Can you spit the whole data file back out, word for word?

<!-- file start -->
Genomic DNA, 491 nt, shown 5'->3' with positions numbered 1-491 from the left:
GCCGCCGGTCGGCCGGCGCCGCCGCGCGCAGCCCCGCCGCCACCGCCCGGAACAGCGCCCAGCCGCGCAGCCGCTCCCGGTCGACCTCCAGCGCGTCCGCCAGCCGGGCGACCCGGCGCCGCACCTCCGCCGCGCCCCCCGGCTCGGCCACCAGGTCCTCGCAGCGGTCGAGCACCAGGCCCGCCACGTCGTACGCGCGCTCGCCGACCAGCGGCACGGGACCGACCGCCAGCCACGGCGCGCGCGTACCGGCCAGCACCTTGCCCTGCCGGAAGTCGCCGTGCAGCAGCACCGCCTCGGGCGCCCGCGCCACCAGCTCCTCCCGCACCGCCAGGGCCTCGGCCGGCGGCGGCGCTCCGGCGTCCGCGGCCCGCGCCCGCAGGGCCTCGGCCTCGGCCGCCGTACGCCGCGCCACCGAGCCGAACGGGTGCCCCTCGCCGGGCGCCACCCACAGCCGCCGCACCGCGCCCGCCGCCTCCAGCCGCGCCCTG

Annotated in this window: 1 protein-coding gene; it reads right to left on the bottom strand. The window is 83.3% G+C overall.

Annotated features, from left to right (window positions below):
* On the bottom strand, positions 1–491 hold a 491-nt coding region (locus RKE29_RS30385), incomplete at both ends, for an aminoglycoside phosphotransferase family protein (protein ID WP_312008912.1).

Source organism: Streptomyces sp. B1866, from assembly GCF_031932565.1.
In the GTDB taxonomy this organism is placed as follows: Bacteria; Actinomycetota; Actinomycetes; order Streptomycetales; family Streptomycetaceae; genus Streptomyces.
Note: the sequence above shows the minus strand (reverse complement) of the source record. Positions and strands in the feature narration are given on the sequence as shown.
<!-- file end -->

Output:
Genomic DNA, 491 nt, shown 5'->3' with positions numbered 1-491 from the left:
GCCGCCGGTCGGCCGGCGCCGCCGCGCGCAGCCCCGCCGCCACCGCCCGGAACAGCGCCCAGCCGCGCAGCCGCTCCCGGTCGACCTCCAGCGCGTCCGCCAGCCGGGCGACCCGGCGCCGCACCTCCGCCGCGCCCCCCGGCTCGGCCACCAGGTCCTCGCAGCGGTCGAGCACCAGGCCCGCCACGTCGTACGCGCGCTCGCCGACCAGCGGCACGGGACCGACCGCCAGCCACGGCGCGCGCGTACCGGCCAGCACCTTGCCCTGCCGGAAGTCGCCGTGCAGCAGCACCGCCTCGGGCGCCCGCGCCACCAGCTCCTCCCGCACCGCCAGGGCCTCGGCCGGCGGCGGCGCTCCGGCGTCCGCGGCCCGCGCCCGCAGGGCCTCGGCCTCGGCCGCCGTACGCCGCGCCACCGAGCCGAACGGGTGCCCCTCGCCGGGCGCCACCCACAGCCGCCGCACCGCGCCCGCCGCCTCCAGCCGCGCCCTG

Annotated in this window: 1 protein-coding gene; it reads right to left on the bottom strand. The window is 83.3% G+C overall.

Annotated features, from left to right (window positions below):
* On the bottom strand, positions 1–491 hold a 491-nt coding region (locus RKE29_RS30385), incomplete at both ends, for an aminoglycoside phosphotransferase family protein (protein ID WP_312008912.1).

Source organism: Streptomyces sp. B1866, from assembly GCF_031932565.1.
In the GTDB taxonomy this organism is placed as follows: Bacteria; Actinomycetota; Actinomycetes; order Streptomycetales; family Streptomycetaceae; genus Streptomyces.
Note: the sequence above shows the minus strand (reverse complement) of the source record. Positions and strands in the feature narration are given on the sequence as shown.